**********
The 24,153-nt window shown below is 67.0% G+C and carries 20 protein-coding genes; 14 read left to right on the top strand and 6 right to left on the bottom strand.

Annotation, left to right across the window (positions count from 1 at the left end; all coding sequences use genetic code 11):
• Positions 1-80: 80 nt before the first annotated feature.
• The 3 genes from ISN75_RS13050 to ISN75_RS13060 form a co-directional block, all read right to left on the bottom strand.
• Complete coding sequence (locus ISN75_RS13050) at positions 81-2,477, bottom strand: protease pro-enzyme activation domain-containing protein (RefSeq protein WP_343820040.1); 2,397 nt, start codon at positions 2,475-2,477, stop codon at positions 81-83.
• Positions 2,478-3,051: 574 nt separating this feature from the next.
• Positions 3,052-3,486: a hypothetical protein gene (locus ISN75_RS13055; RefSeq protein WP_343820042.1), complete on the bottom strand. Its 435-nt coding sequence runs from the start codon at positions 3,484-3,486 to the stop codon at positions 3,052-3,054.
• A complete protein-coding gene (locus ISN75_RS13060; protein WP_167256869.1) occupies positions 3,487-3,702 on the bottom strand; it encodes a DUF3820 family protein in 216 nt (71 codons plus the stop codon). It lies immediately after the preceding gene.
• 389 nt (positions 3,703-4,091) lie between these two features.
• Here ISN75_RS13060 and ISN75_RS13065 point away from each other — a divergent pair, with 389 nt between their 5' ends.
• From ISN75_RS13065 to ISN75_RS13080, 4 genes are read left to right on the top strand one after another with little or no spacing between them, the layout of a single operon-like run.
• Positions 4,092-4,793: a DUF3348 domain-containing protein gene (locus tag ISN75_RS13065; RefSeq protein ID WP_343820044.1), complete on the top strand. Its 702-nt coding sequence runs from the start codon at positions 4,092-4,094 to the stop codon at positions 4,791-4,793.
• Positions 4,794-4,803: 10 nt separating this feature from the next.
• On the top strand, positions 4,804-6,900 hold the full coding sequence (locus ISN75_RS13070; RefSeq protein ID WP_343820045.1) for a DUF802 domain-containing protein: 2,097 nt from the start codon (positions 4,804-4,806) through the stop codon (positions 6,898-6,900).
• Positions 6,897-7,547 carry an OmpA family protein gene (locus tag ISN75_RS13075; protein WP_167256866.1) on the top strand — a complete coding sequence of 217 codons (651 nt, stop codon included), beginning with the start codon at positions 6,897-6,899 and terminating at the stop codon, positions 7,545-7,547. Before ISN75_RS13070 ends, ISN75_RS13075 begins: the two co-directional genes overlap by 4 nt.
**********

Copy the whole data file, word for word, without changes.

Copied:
The 24,153-nt window shown below is 67.0% G+C and carries 20 protein-coding genes; 14 read left to right on the top strand and 6 right to left on the bottom strand.

Annotation, left to right across the window (positions count from 1 at the left end; all coding sequences use genetic code 11):
• Positions 1-80: 80 nt before the first annotated feature.
• The 3 genes from ISN75_RS13050 to ISN75_RS13060 form a co-directional block, all read right to left on the bottom strand.
• Complete coding sequence (locus ISN75_RS13050) at positions 81-2,477, bottom strand: protease pro-enzyme activation domain-containing protein (RefSeq protein WP_343820040.1); 2,397 nt, start codon at positions 2,475-2,477, stop codon at positions 81-83.
• Positions 2,478-3,051: 574 nt separating this feature from the next.
• Positions 3,052-3,486: a hypothetical protein gene (locus ISN75_RS13055; RefSeq protein WP_343820042.1), complete on the bottom strand. Its 435-nt coding sequence runs from the start codon at positions 3,484-3,486 to the stop codon at positions 3,052-3,054.
• A complete protein-coding gene (locus ISN75_RS13060; protein WP_167256869.1) occupies positions 3,487-3,702 on the bottom strand; it encodes a DUF3820 family protein in 216 nt (71 codons plus the stop codon). It lies immediately after the preceding gene.
• 389 nt (positions 3,703-4,091) lie between these two features.
• Here ISN75_RS13060 and ISN75_RS13065 point away from each other — a divergent pair, with 389 nt between their 5' ends.
• From ISN75_RS13065 to ISN75_RS13080, 4 genes are read left to right on the top strand one after another with little or no spacing between them, the layout of a single operon-like run.
• Positions 4,092-4,793: a DUF3348 domain-containing protein gene (locus tag ISN75_RS13065; RefSeq protein ID WP_343820044.1), complete on the top strand. Its 702-nt coding sequence runs from the start codon at positions 4,092-4,094 to the stop codon at positions 4,791-4,793.
• Positions 4,794-4,803: 10 nt separating this feature from the next.
• On the top strand, positions 4,804-6,900 hold the full coding sequence (locus ISN75_RS13070; RefSeq protein ID WP_343820045.1) for a DUF802 domain-containing protein: 2,097 nt from the start codon (positions 4,804-4,806) through the stop codon (positions 6,898-6,900).
• Positions 6,897-7,547 carry an OmpA family protein gene (locus tag ISN75_RS13075; protein WP_167256866.1) on the top strand — a complete coding sequence of 217 codons (651 nt, stop codon included), beginning with the start codon at positions 6,897-6,899 and terminating at the stop codon, positions 7,545-7,547. Before ISN75_RS13070 ends, ISN75_RS13075 begins: the two co-directional genes overlap by 4 nt.